Highgrove is the country home of HRH The Prince of Wales, in Gloucestershire. Situated near Tetbury, Highgrove House was purchased in 1980 by the Duchy of Cornwall. The Duchy also manages the estate surrounding the house. ...more on Wikipedia about "Highgrove"
Hillsborough Castle in County Down is a mansion in Northern Ireland.It is the official residence of Queen Elizabeth II of the United Kingdom in Northern Ireland, but the regular occupant is the Secretary of State for Northern Ireland. It is also used by other members of the British Royal Family when they visit the country, and by prominent international visitors. It has been an official royal residence since the 1920s. ...more on Wikipedia about "Hillsborough Castle"
Historic Royal Palaces is a public body created in 1989 to manage the UK's unoccupied royal palaces. These are: ...more on Wikipedia about "Historic Royal Palaces"
The Palace of Holyroodhouse, or informally Holyrood Palace, founded as a monastery by David I of Scotland in 1128, has served as the principal residence of the Kings and Queens of Scotland since the 15th century. The Palace stands in Edinburgh at the bottom of the Royal Mile. ...more on Wikipedia about "Holyrood Palace"
Kensington Palace is a royal residence set in Kensington Gardens in the Royal Borough of Kensington and Chelsea in London. Today it houses various minor royals including the Duke of Gloucester and Prince Michael of Kent and Princess Michael of Kent. ...more on Wikipedia about "Kensington Palace"
Kew Palace is a name which has been shared by three buildings at Kew, London. Most of the text of this article was written in 1827. ...more on Wikipedia about "Kew Palace"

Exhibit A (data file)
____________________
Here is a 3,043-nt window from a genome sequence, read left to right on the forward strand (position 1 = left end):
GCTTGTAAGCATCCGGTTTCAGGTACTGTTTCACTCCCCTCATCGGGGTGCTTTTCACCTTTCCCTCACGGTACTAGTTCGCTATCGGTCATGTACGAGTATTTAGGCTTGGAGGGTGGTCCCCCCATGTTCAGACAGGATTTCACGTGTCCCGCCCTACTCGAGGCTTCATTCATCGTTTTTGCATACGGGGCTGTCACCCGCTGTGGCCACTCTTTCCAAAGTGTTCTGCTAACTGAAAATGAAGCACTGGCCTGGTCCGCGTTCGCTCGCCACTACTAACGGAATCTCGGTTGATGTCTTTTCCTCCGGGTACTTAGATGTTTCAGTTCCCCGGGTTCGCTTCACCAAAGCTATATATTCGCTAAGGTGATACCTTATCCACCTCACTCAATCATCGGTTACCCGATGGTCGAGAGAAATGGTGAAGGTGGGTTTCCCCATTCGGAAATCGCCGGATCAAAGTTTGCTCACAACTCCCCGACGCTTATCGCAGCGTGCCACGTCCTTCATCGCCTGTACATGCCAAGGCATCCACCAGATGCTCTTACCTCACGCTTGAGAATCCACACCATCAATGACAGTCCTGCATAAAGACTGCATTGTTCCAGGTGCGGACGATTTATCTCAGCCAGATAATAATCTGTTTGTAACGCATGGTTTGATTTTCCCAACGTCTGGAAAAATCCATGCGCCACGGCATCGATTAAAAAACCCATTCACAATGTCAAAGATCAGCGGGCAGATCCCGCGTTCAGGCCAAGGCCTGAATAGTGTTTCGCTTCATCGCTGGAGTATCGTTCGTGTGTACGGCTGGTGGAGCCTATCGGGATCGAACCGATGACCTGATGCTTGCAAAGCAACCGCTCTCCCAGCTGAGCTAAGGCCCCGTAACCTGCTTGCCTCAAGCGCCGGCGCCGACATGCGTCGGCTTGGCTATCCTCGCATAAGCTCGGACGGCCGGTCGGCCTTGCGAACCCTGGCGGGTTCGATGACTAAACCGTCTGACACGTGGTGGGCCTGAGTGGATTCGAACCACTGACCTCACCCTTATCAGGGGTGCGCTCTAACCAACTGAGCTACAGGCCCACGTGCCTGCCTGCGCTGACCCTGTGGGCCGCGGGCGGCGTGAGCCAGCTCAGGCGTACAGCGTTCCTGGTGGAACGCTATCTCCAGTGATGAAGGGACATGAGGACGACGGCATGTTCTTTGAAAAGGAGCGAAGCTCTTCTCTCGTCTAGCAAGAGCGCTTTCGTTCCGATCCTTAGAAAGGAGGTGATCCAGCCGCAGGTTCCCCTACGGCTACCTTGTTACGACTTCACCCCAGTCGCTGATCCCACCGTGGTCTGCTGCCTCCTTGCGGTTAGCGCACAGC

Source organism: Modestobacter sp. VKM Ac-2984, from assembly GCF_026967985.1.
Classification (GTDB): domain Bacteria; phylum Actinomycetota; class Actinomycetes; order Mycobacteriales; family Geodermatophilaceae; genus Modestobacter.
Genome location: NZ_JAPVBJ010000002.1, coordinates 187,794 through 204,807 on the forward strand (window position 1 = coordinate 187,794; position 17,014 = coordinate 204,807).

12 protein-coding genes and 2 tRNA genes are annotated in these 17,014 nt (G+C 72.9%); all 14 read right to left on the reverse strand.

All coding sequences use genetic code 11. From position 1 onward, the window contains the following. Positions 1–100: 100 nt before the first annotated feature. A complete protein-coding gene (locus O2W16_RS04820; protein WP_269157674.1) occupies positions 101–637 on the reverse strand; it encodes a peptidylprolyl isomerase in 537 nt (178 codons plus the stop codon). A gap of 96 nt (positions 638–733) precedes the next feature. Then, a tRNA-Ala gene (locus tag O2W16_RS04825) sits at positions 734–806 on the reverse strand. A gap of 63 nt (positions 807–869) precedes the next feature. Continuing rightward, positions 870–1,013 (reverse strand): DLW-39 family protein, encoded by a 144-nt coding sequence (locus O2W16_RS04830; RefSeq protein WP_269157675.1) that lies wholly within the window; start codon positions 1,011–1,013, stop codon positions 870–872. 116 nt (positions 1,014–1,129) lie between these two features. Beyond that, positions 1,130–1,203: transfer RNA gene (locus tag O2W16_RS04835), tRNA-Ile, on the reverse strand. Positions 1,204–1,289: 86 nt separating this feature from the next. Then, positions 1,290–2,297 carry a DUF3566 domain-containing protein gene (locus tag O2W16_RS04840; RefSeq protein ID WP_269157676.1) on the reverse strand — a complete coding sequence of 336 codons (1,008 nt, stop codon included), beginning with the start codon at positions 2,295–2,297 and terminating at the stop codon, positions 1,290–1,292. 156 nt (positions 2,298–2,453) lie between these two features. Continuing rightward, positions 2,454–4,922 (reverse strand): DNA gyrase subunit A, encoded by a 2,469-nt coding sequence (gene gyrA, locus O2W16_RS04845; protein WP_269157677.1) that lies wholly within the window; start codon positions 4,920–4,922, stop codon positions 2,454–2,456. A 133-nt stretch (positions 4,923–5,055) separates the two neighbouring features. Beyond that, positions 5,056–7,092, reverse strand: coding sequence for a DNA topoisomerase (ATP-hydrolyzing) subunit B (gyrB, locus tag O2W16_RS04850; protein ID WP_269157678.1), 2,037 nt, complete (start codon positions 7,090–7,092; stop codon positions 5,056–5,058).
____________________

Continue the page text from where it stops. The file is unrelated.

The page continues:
(Les Jollies Eaux) A former private royal residence on a headland on the 1,250 acre island of Mustique, St Vincent. The name means "Beautiful Waters" (the house was formerly called "Gelliceux"). The island belongs to Colin Tenant, has 2 harbours eight beaches and 200 people. ...more on Wikipedia about "Les Jollies Eaux"
The ruins of Linlithgow Palace are situated in the town of Linlithgow, West Lothian, Scotland, 15 miles west of Edinburgh. A royal manor existed on the site in the 12th Century. This was replaced by a fortification known as 'the Peel' was built in the 14th Century by English forces under Edward I. The site of the manor made it an ideal military base securing the supply routes between Edinburgh Castle and Stirling Castle. ...more on Wikipedia about "Linlithgow Palace"
This is a list of residences occupied by the British Royal family, noting the seasons of the year they are traditionally occupied. ...more on Wikipedia about "List of British Royal Residences"
Marlborough House is a mansion in Westminster, London. It was built for Sarah, Duchess of Marlborough, a close friend of Queen Anne. The Duchess wanted her new house to be "strong, plain and convenient". Designed by Christopher Wren, both father and son, the building was completed in 1711. ...more on Wikipedia about "Marlborough House"
Situated at the village of Bisley, near Stroud in Gloucestershire, Nether Lypiatt Manor is the country home of Prince and Princess Michael of Kent. Built in 1702- 1705 by an unknown architect for Judge John Coxe, with one wing added in 1923, the small house forms a perfect square of only 46 feet. It is a grade I listed building, and has been praised by architectural historian Mark Girouard, as perfectly exemplifying the early 18th century formal house in miniature. It comprises four floors, including a tall basement and an attic floor. Inside, much of the early eighteenth-century panelling survives, as do original stone fireplaces. A fine staircase runs from basement to attic. ...more on Wikipedia about "Nether Lypiatt Manor"
Nonsuch Palace was a Tudor royal palace that was built by Henry VIII in Surrey, on the location of Cuddington, near Epsom (the church and village of Cuddington were destroyed to create the plot for the palace). The palace was broken up in the late 17th century, and parts were incorporated into other buildings. No trace of the palace remains on its site, but some pieces are held by the British Museum. ...more on Wikipedia about "Nonsuch Palace"